Supply-side interventions would better serve the world’s largest economy, said the Columbia University professor.

“I think we can do a lot more than we’re doing,” said Stiglitz. “Killing the economy through raising interest rates is not going solve inflation any timeframe,” he said.

Good to hear that I’m as smart as a Nobel Prize winning economist.

  • Americans’ financial health reached near decade high in 2021 Al Jazeera

Almost eight in 10 adults said late last year that they were either “doing okay or living comfortably” when it came to their finances in 2021, according to an annual Fed survey, the highest proportion to say so since the survey began in 2013.

  • A record 68% of American households said their savings could cover a $400 emergency in 2021 Fortune

  • More Americans plan road trips this summer despite record-high gas prices SeattleTimes

  • Good Times for the Consumer Economy Come to an End Bloomberg

  • A Gallon of Gas Now Costs More Than the Federal Minimum Wage Newsweek

  • U.S. retail diesel prices increase to over $6 per gallon in the Northeast EIA

  • Biden Could Tap Diesel Reserve In A Bid To Ease Fuel Crunch OilPrice

  • America’s Supply Chains Are Too Efficient. What We Need Is a Resilient Economy Newsweek

Written by Marco Rubio. I was fully expecting a Dipshittery article but on the surface the identification of the problem is reasonable, even if the actual solutions offered are rather tepid and ineffectual, and I have literally no belief whatsoever that he or his Republican ilk would do anything like this because it would substantially alter the fundamental reality of capitalism in America and so would be lobbied incessesantly, even if enough Republicans were interested in it, which I don’t think they would be. While it possesses some inevitable brainworms, I put this in the Heartbreaking category.

Supply chain disruptions are always an inconvenience, one that Americans are becoming increasingly familiar with. But in this case, they could mean life or death. And our society’s relentless drive for efficiency is to blame.

Efficiency is important, of course. It drives down consumer costs and makes products available across our vast country. But efficiency without resiliency is a recipe for disaster. Those Americans whose grocery stores went bare during the Texas blackout last winter or couldn’t find masks during the early months of COVID can testify to that.

The sad truth is that for years, politicians, corporate CEOs, shareholders, and consumers alike have ignored the need for resiliency and redundancy. There was a naive belief that major, long-term supply chain disruptions were a relic of the past. There was an assumption that because computer algorithms could ensure goods arrived “just in time,” there was no need to plan for a “just in case” scenario. And now we are experiencing the consequences.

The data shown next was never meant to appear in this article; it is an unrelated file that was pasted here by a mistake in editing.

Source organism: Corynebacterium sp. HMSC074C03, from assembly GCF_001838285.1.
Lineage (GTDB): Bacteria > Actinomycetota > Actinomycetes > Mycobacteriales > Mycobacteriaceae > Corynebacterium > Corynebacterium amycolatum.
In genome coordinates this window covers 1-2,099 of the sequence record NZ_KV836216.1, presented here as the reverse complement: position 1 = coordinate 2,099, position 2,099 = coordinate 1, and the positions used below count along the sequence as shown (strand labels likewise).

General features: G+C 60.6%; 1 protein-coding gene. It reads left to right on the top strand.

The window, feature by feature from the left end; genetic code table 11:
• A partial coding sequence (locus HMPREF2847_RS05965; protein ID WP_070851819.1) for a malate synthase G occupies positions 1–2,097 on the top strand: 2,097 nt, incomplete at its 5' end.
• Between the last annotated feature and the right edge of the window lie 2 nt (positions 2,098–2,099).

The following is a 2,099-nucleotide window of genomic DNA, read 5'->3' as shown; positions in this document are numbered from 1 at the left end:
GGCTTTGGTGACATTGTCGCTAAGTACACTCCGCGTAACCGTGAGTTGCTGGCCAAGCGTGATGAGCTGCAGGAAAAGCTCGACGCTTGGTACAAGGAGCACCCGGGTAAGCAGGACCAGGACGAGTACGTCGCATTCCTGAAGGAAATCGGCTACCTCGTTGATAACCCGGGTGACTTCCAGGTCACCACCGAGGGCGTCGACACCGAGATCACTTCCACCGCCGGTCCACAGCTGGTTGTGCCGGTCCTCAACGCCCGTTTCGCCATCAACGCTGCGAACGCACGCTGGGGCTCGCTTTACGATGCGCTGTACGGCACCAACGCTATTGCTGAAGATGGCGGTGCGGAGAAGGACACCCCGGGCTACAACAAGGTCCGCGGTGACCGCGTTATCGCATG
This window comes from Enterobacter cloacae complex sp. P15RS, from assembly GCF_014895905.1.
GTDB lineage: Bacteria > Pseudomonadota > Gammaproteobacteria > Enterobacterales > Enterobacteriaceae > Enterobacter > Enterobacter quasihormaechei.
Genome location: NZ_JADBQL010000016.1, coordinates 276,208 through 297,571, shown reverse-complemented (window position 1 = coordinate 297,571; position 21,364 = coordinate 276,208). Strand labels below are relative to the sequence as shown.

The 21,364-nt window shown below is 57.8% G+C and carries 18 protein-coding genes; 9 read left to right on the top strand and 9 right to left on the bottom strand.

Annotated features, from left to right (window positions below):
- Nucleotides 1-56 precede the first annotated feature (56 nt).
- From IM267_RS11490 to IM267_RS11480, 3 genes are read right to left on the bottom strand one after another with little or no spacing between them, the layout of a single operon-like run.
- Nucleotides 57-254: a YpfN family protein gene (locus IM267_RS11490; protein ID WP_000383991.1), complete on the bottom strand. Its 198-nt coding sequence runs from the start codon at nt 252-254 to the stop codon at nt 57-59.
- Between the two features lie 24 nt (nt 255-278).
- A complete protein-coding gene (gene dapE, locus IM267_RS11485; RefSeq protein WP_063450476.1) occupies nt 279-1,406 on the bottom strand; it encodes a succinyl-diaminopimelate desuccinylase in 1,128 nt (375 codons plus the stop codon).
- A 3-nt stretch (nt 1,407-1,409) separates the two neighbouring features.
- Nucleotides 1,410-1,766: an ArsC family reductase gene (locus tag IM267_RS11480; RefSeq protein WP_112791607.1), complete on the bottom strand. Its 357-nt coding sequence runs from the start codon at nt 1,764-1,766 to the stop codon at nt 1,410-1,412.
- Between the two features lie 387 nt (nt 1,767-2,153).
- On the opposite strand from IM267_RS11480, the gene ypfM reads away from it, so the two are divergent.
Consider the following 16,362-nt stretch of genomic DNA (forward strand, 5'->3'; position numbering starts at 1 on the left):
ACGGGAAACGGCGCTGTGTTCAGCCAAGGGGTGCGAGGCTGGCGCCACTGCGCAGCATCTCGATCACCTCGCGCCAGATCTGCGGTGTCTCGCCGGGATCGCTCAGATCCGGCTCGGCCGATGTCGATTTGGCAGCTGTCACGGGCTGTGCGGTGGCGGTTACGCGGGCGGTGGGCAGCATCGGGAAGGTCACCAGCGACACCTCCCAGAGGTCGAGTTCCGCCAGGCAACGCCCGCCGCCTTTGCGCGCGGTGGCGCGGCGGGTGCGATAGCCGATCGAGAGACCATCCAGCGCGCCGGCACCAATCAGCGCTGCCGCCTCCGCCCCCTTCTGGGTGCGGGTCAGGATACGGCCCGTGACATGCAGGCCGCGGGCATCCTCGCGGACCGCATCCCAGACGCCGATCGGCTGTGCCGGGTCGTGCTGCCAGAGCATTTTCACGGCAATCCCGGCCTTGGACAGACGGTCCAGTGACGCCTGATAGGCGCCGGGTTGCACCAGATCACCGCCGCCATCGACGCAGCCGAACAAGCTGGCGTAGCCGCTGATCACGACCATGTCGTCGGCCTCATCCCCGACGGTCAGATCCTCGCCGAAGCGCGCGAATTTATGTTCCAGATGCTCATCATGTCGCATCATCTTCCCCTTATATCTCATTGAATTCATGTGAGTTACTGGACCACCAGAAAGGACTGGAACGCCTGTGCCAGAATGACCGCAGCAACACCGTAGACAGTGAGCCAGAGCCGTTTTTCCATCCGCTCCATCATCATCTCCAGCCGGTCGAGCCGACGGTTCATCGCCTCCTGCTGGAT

A combination of factors brought us to this point. First, efficiency became king when America transitioned from an economy with robust manufacturing to one dominated by service and finance. 30 years ago, foreign cheap labor and government subsidies made manufacturing less profitable in the U.S. As a result, under pressure to cut costs, industries began sending their factories and jobs abroad, a trend accelerated by our government’s “normalization” of trade relations with Communist China in 2000.

At the same time, our tax code encouraged companies to prioritize stock market gains over productivity and security. This schooled corporate elites to avoid investments in workers, equipment, and facilities and to churn out short-term financial gains to shareholders instead.

Why didn’t we have enough masks or ventilators on hand for a pandemic? Why didn’t we have a buffer stock of baby formula? Because, as Professor Willy Shih of Harvard Business School explains, “Lower inventories, less cash tied up—these things make investors happy.” These things also make Americans more vulnerable.

It will take more than expanded inventories to make our economy more resilient, though. With supply chains stretched around the globe, we are vulnerable to the whims of other nations. Russia’s invasion of Ukraine, China’s lockdown of Shanghai—the list of international events impacting our markets goes on. It’s an unsustainable situation, one that we must end by bringing critical supply chains back home.

This will mean creating federal incentives for domestic industry through tax policy and robust federal guarantees. It will require eliminating tax preferences for unproductive corporate behavior like stock buybacks. And it will necessitate government action when foreign subsidies lure American jobs and production overseas.